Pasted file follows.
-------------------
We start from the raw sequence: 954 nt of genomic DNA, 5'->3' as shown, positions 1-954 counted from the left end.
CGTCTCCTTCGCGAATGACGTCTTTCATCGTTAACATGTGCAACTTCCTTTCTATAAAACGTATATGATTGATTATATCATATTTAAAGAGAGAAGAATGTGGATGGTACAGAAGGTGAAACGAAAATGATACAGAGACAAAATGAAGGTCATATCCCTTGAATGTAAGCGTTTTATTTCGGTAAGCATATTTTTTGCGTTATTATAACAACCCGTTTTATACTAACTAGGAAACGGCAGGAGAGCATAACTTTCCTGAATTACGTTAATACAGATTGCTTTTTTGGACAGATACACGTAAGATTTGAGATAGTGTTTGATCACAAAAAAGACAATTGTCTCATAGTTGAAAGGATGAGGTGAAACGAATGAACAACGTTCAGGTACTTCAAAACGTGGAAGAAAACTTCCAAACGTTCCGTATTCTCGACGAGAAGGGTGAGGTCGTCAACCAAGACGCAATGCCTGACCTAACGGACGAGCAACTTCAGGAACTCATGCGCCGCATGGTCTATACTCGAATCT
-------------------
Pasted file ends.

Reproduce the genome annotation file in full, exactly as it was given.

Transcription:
We start from the raw sequence: 954 nt of genomic DNA, 5'->3' as shown, positions 1-954 counted from the left end.
CGTCTCCTTCGCGAATGACGTCTTTCATCGTTAACATGTGCAACTTCCTTTCTATAAAACGTATATGATTGATTATATCATATTTAAAGAGAGAAGAATGTGGATGGTACAGAAGGTGAAACGAAAATGATACAGAGACAAAATGAAGGTCATATCCCTTGAATGTAAGCGTTTTATTTCGGTAAGCATATTTTTTGCGTTATTATAACAACCCGTTTTATACTAACTAGGAAACGGCAGGAGAGCATAACTTTCCTGAATTACGTTAATACAGATTGCTTTTTTGGACAGATACACGTAAGATTTGAGATAGTGTTTGATCACAAAAAAGACAATTGTCTCATAGTTGAAAGGATGAGGTGAAACGAATGAACAACGTTCAGGTACTTCAAAACGTGGAAGAAAACTTCCAAACGTTCCGTATTCTCGACGAGAAGGGTGAGGTCGTCAACCAAGACGCAATGCCTGACCTAACGGACGAGCAACTTCAGGAACTCATGCGCCGCATGGTCTATACTCGAATCT